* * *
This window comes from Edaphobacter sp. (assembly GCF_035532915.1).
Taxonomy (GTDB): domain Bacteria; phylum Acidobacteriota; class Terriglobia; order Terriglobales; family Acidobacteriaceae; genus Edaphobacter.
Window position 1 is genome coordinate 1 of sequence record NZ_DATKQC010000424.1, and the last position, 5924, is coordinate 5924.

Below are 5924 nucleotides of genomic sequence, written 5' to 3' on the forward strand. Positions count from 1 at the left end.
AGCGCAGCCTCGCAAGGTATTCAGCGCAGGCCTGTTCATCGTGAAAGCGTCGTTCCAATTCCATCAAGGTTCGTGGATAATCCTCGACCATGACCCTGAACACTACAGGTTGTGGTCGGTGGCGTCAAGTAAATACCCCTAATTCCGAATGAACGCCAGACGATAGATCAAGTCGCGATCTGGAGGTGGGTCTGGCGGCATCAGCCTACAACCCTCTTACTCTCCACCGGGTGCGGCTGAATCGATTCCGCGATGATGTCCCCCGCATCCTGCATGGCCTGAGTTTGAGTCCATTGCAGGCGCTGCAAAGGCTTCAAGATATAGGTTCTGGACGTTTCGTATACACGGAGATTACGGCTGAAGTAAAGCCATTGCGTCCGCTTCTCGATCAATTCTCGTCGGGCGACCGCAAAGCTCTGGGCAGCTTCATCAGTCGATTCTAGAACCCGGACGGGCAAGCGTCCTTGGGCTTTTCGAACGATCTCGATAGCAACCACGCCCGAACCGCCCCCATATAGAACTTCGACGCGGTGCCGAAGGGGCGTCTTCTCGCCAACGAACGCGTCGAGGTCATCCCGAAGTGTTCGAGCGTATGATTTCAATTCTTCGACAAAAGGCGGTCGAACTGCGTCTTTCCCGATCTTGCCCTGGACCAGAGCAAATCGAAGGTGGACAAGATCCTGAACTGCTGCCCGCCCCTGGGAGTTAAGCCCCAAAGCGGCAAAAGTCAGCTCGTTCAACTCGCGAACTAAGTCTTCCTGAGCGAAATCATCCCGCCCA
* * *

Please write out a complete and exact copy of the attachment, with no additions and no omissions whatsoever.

This window comes from Edaphobacter sp. (assembly GCF_035532915.1).
Taxonomy (GTDB): domain Bacteria; phylum Acidobacteriota; class Terriglobia; order Terriglobales; family Acidobacteriaceae; genus Edaphobacter.
Window position 1 is genome coordinate 1 of sequence record NZ_DATKQC010000424.1, and the last position, 5924, is coordinate 5924.

Below are 5924 nucleotides of genomic sequence, written 5' to 3' on the forward strand. Positions count from 1 at the left end.
AGCGCAGCCTCGCAAGGTATTCAGCGCAGGCCTGTTCATCGTGAAAGCGTCGTTCCAATTCCATCAAGGTTCGTGGATAATCCTCGACCATGACCCTGAACACTACAGGTTGTGGTCGGTGGCGTCAAGTAAATACCCCTAATTCCGAATGAACGCCAGACGATAGATCAAGTCGCGATCTGGAGGTGGGTCTGGCGGCATCAGCCTACAACCCTCTTACTCTCCACCGGGTGCGGCTGAATCGATTCCGCGATGATGTCCCCCGCATCCTGCATGGCCTGAGTTTGAGTCCATTGCAGGCGCTGCAAAGGCTTCAAGATATAGGTTCTGGACGTTTCGTATACACGGAGATTACGGCTGAAGTAAAGCCATTGCGTCCGCTTCTCGATCAATTCTCGTCGGGCGACCGCAAAGCTCTGGGCAGCTTCATCAGTCGATTCTAGAACCCGGACGGGCAAGCGTCCTTGGGCTTTTCGAACGATCTCGATAGCAACCACGCCCGAACCGCCCCCATATAGAACTTCGACGCGGTGCCGAAGGGGCGTCTTCTCGCCAACGAACGCGTCGAGGTCATCCCGAAGTGTTCGAGCGTATGATTTCAATTCTTCGACAAAAGGCGGTCGAACTGCGTCTTTCCCGATCTTGCCCTGGACCAGAGCAAATCGAAGGTGGACAAGATCCTGAACTGCTGCCCGCCCCTGGGAGTTAAGCCCCAAAGCGGCAAAAGTCAGCTCGTTCAACTCGCGAACTAAGTCTTCCTGAGCGAAATCATCCCGCCCA